Monday, October 16, 2006

Speeders Beware

Staff Writer

Copyright 2006 Blethen Maine Newspapers Inc.

SKOWHEGAN -- Shortly after 3 p.m. on a rainy weekday afternoon, Skowhegan Deputy Police Chief Rick Bonneau pulls off Madison Avenue and turns on his radar.

Within minutes he has his first speeder, a woman traveling 40 mph in a brown minivan.

"She just didn't realize how fast she was going," said Bonneau after giving the woman a warning in lieu of a $185 ticket for traveling 15 mph over the speed limit.

Excuses and all, speeding is an old problem that police are struggling to find time for as an influx of drugs is changing the law enforcement landscape, increasing bank robberies, burglaries and violent crime.

Despite that increase in many categories of drug-related crimes, police say that if you ask people about the biggest law enforcement problem in their town, most will talk about the guy who drove too fast down their residential road or the woman who flew by them on their way to work.

"You can ask any law enforcement executive in Maine as to what citizens most complain about and it will be speeding," said Skowhegan Police Chief Butch Asselin.

To balance that public perception with the reality of an increasing work load, police are reaching for new ways to stretch what time they do have available for speed enforcement.

In Skowhegan, Asselin said his department uses citizen radar patrols, police vehicle decoys and more speed patrols.

Bonneau spends two hours every day on speed enforcement and it is now mandatory for Skowhegan officers to write tickets instead of a warning for speeding in certain situations.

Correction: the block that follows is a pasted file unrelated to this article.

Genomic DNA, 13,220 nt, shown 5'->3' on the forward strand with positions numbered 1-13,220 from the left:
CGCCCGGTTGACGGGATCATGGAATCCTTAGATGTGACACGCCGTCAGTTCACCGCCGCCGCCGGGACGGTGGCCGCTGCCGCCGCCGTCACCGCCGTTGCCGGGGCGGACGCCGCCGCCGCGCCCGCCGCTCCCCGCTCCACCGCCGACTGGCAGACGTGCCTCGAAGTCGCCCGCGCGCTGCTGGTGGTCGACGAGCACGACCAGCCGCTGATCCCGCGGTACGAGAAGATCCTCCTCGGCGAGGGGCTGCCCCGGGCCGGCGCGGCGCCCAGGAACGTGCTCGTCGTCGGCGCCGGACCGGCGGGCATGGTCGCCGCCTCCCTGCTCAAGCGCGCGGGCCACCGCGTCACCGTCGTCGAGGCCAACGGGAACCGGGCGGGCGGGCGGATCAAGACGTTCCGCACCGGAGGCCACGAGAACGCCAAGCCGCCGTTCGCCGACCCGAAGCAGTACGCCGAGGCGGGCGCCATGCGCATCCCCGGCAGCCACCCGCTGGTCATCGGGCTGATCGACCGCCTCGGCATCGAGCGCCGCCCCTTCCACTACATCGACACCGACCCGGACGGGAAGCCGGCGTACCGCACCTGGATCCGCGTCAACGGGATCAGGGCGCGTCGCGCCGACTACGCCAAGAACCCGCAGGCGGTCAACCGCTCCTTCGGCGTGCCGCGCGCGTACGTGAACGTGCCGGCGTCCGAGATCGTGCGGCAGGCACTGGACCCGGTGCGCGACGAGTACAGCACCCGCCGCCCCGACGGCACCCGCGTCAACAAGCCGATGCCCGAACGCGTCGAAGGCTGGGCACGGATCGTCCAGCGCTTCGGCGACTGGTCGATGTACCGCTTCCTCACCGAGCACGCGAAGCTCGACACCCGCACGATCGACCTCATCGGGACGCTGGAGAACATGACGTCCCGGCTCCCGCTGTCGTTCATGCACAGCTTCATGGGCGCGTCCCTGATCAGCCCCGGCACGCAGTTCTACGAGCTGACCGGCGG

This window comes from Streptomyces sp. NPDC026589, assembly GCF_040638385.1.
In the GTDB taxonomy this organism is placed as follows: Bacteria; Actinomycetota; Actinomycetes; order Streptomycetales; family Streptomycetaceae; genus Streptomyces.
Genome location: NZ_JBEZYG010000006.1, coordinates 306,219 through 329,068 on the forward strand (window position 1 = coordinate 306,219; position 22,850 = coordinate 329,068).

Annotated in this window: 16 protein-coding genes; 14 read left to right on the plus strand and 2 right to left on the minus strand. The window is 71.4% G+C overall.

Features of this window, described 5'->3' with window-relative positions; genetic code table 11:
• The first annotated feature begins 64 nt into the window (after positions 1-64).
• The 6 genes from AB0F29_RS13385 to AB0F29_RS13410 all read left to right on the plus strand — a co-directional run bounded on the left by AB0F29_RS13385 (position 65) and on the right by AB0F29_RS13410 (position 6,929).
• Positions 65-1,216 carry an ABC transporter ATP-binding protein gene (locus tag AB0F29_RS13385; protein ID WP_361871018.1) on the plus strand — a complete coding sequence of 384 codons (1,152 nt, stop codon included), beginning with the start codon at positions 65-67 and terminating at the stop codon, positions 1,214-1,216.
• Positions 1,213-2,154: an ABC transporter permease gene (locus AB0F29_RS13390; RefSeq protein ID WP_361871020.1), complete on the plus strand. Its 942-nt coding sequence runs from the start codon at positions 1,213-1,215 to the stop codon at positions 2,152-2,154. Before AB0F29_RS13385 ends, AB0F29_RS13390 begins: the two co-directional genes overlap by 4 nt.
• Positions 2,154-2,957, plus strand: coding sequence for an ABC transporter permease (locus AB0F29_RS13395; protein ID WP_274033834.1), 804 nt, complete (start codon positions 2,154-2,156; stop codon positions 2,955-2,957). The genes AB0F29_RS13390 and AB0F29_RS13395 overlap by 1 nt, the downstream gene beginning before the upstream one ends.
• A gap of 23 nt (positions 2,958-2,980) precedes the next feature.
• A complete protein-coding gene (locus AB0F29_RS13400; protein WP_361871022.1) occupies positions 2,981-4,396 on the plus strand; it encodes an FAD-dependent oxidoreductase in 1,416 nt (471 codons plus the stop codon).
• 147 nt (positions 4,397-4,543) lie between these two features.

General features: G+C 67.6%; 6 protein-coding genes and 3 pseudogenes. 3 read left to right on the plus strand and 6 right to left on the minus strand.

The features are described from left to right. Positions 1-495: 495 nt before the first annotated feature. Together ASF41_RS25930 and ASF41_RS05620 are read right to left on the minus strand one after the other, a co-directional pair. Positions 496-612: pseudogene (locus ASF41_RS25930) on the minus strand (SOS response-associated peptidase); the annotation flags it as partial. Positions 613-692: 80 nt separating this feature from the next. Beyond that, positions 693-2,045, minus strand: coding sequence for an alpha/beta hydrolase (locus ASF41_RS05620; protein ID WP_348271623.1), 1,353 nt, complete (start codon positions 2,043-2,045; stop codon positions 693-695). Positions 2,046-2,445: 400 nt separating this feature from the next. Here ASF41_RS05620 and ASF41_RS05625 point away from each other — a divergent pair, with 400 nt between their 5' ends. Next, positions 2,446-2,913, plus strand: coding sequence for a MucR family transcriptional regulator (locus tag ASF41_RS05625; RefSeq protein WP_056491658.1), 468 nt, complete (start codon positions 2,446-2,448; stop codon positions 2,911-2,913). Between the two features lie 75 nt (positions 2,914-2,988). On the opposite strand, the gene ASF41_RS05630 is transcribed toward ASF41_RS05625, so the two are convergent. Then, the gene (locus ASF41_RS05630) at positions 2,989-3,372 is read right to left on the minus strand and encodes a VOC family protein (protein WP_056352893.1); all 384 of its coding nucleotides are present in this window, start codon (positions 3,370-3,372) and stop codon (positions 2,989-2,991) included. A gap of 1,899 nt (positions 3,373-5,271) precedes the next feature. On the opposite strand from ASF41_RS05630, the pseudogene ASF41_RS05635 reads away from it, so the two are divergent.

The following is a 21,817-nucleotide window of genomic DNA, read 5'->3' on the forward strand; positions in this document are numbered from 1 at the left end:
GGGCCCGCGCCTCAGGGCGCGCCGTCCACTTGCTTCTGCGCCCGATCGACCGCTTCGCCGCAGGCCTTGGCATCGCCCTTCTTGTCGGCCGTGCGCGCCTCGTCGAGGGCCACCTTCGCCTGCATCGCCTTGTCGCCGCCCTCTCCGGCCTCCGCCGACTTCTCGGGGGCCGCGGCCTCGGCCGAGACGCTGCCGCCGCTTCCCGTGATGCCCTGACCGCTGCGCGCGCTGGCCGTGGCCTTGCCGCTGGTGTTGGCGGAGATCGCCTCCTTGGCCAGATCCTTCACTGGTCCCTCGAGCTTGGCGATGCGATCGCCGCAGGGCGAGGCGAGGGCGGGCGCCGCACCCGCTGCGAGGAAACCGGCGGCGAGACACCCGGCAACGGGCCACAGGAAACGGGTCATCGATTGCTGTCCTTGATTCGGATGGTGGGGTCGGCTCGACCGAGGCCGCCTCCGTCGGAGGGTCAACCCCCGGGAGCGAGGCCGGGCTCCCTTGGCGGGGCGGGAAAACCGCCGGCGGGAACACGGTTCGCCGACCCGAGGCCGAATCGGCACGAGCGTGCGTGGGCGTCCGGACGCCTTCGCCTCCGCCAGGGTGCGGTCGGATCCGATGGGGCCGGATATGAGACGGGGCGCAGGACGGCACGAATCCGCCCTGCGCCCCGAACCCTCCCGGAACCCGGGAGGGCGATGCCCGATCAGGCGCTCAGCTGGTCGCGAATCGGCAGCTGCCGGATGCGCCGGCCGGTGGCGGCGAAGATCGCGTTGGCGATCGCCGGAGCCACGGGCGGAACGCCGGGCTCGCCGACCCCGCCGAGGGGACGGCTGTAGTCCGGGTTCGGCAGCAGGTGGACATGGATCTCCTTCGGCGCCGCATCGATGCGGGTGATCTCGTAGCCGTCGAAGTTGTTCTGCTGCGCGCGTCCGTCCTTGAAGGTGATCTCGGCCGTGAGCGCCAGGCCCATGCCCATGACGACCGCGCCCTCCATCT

In Waterville, Deputy Police Chief Joseph Massey said speeding is a problem that his department also takes seriously.

"We certainly are seeing very consistent speeding on many of the city streets," Massey said.

Just the same, he said, his officers have to juggle their other chores to find time to run speed details.

Massey said there have been three bank robberies since March and four stabbings in the past month. In one night about a week ago, his department covered three burglaries, he said.

"We are being asked to do a lot of different things and we have limited resources," Massey said.

Thursday afternoon, he and Police Chief John Morris had helped serve a drug search warrant off College Avenue because of a shortage of officers, he said.

Despite the surge in drug-related crime, however, Massey said speeding remains a priority because it creates a danger to the public.

And, he said, when his department does speed details, the cruisers and flashing blue lights not only cause speeding cases to decline, but their presence also tends to have a dampening effect on law-breaking in general.

And while it is nice to arrest a drug dealer, it is also good to catch habitual speeders before they injure somebody, Massey said.

Alan Crowell -- 474-9534, Ext. 342

Reader Comments
Share your thoughts about this story.

Dale Earnhardt of Skowhegan, me
Oct 16, 2006 11:24 AM
The woman speeding on Madison ave must be an amateur speeder and DUMB! Everyone knows ya dont speed on the main dragways like Madison or North ave. Side streets and back roads are a different story, no one will ever bother ya,trust me

Deb Sirois of Norridgewock, ME
Oct 16, 2006 11:09 AM
Speeders beware how about drivers beware! Especially if you happen to be in the turning lane to enter Hannafords or Walmart off Madison Ave. Drivers will cross over the solid do not change lanes line and completly cut you off. People take a good look, the turning lane starts by the Ford dealership sign not at McDonalds. If your in the wrong lane please continue up to the next plaza turn around and come back.
Maybe the police should sit by the Prompto Oil place and watch for those making improper lane changes. As well as catching those speeding down Madison Ave. It would cut down on the accident rate at that light.

Ron Dexter of Skowhegan, ME
Oct 16, 2006 9:27 AM
Now if the State Police could just do something about the NASCAR wannabes on the interstate! I was being passed like I was standing still on the interstate on Friday afternoon.